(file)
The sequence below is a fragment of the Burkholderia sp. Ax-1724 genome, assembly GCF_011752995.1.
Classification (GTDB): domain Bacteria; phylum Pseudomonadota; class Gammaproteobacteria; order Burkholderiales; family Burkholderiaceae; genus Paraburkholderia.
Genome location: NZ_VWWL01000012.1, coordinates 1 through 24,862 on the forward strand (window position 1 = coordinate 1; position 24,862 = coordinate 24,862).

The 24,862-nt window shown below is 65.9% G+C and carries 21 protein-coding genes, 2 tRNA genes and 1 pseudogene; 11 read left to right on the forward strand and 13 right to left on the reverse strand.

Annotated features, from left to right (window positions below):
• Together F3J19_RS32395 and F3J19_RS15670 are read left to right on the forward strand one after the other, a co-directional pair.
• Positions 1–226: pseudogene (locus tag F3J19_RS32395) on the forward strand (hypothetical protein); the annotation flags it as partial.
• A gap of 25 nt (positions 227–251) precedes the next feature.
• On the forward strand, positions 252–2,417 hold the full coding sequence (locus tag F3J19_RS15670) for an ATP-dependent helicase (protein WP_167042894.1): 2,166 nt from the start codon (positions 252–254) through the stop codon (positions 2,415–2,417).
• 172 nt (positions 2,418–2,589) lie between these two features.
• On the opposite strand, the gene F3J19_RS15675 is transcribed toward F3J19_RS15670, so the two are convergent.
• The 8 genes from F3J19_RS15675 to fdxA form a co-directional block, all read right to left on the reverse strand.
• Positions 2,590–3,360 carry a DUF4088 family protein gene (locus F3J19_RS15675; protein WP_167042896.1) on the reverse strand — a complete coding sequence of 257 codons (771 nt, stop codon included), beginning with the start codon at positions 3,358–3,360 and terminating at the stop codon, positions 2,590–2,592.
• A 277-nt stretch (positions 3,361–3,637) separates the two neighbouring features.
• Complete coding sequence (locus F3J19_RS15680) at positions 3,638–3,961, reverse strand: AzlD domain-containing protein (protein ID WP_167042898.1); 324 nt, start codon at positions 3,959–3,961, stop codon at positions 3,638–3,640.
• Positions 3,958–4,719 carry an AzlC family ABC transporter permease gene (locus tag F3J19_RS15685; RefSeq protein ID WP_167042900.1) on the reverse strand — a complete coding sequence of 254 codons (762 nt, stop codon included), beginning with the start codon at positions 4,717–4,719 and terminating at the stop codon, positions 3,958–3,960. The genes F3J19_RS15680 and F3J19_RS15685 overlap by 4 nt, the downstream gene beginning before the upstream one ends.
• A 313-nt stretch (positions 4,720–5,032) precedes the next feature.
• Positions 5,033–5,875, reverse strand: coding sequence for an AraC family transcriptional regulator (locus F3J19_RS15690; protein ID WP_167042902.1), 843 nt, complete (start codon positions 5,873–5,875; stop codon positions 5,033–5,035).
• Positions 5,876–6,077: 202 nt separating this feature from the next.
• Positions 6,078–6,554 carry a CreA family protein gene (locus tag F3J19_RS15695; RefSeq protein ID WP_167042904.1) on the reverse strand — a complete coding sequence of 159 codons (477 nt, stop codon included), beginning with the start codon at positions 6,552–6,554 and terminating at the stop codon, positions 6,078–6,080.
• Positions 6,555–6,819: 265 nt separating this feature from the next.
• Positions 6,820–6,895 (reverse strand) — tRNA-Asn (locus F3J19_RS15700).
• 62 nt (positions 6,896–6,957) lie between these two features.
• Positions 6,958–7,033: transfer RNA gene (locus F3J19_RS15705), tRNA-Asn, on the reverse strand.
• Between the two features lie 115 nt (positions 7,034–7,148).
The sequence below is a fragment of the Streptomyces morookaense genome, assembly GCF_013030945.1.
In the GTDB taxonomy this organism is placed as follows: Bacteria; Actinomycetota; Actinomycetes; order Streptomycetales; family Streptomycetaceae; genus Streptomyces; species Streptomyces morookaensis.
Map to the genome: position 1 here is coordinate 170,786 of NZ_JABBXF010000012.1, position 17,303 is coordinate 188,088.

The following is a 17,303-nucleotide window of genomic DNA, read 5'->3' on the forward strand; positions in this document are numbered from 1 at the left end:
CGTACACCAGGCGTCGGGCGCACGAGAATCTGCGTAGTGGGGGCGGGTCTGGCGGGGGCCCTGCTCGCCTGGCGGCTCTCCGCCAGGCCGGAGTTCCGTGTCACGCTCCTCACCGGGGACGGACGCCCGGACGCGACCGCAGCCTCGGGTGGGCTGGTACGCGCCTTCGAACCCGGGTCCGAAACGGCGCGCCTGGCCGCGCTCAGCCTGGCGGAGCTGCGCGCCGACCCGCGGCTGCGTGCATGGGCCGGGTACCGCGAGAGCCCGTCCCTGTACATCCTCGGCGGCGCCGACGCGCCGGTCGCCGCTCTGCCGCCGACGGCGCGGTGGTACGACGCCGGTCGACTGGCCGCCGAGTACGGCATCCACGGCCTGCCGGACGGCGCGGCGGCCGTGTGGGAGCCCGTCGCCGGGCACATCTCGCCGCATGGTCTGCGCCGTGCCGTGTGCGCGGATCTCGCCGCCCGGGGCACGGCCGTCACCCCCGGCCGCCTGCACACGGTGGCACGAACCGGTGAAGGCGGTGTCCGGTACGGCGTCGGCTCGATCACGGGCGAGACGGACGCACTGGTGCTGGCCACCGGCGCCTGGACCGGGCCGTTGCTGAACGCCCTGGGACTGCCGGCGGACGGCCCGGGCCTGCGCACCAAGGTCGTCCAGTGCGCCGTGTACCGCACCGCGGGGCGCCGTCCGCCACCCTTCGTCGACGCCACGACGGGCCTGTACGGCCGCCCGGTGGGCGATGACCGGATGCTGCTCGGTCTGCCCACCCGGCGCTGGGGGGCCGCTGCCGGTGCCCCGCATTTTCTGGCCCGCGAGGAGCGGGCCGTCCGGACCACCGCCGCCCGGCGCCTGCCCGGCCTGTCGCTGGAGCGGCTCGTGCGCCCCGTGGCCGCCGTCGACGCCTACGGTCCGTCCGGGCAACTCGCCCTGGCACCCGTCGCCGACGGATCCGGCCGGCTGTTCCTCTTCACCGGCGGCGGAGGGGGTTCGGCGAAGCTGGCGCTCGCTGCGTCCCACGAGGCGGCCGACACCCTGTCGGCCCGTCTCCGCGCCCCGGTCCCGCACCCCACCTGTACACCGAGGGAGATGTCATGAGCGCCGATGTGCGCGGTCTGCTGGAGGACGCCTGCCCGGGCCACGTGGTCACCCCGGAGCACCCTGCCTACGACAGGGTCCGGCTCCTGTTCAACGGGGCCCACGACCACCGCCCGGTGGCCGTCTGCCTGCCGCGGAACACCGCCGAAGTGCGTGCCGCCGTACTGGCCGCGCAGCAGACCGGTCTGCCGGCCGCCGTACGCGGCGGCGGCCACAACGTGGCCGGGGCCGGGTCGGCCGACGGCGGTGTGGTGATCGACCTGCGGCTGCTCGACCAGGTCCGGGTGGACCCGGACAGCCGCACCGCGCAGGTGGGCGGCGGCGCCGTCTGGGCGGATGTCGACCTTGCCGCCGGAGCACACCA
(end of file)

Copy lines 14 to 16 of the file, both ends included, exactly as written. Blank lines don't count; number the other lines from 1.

• A 277-nt stretch (positions 3,361–3,637) separates the two neighbouring features.
• Complete coding sequence (locus F3J19_RS15680) at positions 3,638–3,961, reverse strand: AzlD domain-containing protein (protein ID WP_167042898.1); 324 nt, start codon at positions 3,959–3,961, stop codon at positions 3,638–3,640.
• Positions 3,958–4,719 carry an AzlC family ABC transporter permease gene (locus tag F3J19_RS15685; RefSeq protein ID WP_167042900.1) on the reverse strand — a complete coding sequence of 254 codons (762 nt, stop codon included), beginning with the start codon at positions 4,717–4,719 and terminating at the stop codon, positions 3,958–3,960. The genes F3J19_RS15680 and F3J19_RS15685 overlap by 4 nt, the downstream gene beginning before the upstream one ends.